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6599 Views 4 Replies Last post: Mar 15, 2013 5:19 PM by Ivan RSS
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Mar 12, 2013 12:22 PM

What's up with this stone?



Just wondering what this cool stone might be.  It was found laying around in a field.



  • Currently Being Moderated
    Mar 12, 2013 2:04 PM (in response to Ivan)
    Re: What's up with this stone?

    Hello Ivan,


    Still busy collecting, I see


    You have found a lump of feldspar porphyry.


    It is a type of igneous rock. It is composed of light-coloured crystals of feldspar in a dark matrix of much finer-grained igneous rock. In this setting, the large crystals are called phenocrysts. There are other types of feldspar, distinguished by the mineral comprising the phenocrysts. I can tell the phenocrysts in your specimen are feldspar from their shapes.


    Porphyry forms when a magma that has begun to crystallize (the large crystals) quickly gets cooled (for instance through being ejected from a volcano or dyke) - the chilling causing the remaining liquid rock to crystallize quickly, which results in small crystals.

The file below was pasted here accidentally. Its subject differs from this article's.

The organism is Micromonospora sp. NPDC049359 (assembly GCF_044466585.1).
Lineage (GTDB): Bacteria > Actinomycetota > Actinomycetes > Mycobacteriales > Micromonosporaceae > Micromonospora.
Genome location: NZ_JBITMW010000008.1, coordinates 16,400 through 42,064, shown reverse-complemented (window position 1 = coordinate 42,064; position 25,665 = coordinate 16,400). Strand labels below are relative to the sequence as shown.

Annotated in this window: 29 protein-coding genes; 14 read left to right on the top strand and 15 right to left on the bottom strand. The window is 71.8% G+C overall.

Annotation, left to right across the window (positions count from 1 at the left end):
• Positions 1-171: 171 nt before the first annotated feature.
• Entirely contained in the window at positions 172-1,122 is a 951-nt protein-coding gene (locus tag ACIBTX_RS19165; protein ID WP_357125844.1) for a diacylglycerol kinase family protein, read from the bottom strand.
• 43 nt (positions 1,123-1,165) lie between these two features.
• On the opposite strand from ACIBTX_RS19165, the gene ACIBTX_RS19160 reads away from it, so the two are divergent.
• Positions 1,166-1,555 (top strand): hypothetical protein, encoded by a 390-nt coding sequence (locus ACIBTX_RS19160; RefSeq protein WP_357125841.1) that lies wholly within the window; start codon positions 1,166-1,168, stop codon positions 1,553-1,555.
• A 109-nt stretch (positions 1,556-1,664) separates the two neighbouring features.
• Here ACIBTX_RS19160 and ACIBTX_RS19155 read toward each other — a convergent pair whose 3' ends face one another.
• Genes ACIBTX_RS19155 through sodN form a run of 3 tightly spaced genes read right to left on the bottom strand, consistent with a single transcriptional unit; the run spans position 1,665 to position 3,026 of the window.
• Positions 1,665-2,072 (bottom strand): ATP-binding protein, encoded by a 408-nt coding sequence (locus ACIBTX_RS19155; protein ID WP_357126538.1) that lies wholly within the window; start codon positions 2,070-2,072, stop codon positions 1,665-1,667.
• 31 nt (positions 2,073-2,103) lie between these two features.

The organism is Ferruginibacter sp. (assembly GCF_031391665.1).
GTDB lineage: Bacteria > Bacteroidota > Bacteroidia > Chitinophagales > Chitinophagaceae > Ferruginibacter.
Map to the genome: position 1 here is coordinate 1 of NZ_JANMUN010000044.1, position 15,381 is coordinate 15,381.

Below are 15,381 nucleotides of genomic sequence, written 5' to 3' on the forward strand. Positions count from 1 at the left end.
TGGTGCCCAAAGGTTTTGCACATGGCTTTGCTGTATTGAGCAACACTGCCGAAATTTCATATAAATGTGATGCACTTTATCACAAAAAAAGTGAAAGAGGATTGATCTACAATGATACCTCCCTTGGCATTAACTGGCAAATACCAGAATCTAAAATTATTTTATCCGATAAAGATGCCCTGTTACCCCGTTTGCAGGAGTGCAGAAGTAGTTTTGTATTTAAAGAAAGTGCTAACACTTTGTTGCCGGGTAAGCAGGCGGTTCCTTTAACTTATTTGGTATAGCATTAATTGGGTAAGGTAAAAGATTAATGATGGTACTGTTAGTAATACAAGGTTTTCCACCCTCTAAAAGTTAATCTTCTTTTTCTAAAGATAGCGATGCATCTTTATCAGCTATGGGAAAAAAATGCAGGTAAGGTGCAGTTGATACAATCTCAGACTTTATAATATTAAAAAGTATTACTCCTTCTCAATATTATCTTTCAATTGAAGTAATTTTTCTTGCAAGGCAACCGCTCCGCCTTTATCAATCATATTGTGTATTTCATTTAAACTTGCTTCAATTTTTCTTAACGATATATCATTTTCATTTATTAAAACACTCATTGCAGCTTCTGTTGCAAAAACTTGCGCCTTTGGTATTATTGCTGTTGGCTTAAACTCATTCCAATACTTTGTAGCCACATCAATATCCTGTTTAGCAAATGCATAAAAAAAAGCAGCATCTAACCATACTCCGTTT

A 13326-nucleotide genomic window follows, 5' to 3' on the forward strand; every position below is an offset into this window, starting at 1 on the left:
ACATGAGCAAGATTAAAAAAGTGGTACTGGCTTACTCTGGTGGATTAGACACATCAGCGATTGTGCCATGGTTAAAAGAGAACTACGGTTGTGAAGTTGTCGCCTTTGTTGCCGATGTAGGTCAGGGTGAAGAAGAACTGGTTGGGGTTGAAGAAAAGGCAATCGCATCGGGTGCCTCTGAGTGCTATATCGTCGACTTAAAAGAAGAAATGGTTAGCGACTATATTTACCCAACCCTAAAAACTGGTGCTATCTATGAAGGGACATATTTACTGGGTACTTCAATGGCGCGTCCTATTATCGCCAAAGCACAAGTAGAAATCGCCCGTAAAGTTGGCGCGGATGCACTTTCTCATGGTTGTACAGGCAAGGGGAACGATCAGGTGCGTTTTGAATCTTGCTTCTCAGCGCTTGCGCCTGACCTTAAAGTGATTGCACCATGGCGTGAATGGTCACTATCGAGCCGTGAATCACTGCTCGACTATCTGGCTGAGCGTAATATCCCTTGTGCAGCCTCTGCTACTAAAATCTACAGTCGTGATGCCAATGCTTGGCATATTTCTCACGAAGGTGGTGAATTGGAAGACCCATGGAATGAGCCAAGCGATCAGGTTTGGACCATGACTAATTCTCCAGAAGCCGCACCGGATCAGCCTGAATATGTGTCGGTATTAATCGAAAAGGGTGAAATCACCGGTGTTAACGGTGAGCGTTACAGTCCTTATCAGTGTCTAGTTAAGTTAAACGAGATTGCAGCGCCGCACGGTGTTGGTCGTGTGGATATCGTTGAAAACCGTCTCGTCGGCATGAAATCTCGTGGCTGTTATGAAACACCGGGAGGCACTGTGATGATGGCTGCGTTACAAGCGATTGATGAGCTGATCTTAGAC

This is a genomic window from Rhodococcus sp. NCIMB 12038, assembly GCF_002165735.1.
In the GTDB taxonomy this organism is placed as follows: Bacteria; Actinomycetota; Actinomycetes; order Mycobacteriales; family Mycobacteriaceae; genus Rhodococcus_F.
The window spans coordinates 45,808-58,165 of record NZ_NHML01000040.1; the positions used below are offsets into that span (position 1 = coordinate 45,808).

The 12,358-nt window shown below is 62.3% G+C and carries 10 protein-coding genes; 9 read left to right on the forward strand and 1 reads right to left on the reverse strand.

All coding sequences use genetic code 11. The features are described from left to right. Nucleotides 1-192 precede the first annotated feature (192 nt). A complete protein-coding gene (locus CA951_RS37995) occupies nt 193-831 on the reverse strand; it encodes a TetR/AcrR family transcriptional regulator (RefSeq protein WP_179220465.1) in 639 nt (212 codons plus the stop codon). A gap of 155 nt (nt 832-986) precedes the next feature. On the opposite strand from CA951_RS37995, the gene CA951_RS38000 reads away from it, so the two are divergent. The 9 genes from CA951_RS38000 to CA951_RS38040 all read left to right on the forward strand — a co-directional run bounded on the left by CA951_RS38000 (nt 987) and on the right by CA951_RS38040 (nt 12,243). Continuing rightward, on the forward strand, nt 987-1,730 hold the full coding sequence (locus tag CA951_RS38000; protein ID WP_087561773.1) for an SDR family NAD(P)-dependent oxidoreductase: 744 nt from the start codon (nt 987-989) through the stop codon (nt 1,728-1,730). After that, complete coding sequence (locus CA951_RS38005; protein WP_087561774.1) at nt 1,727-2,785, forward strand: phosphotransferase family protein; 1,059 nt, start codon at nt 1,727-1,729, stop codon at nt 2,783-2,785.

Porphyry can be described in terms of its phenocrysts and/or its matrix, eg.:

    - andesite porphyry (the matrix is andesite)

    - quartz porphyry (the phenocrysts are quartz)

    - olivine dolerite porpyhry (olivine phenocrysts in dolerite matrix).

    Such names are a matter of available information and choice.



    - introduction -,d.ZWU

    - phenocryst gallery -




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      • Currently Being Moderated
        Mar 12, 2013 4:27 PM (in response to Ivan)
        Re: What's up with this stone?



        ...Well, they are not actually circular; we'd call them equant (as opposed to elongate).

        In 3-dimensions, the phenocrysts are oriented somewhat in one direction, and the side of the specimen that shows them as equant cross-sections happens to be across that direction (as you thought). Such non-random orientation can be referred to as a fabric. Fabrics can have various causes. In this case it might reflect flow in the melt just before it solidified.


        Great that you have a sub-contractor fossil hunting with you




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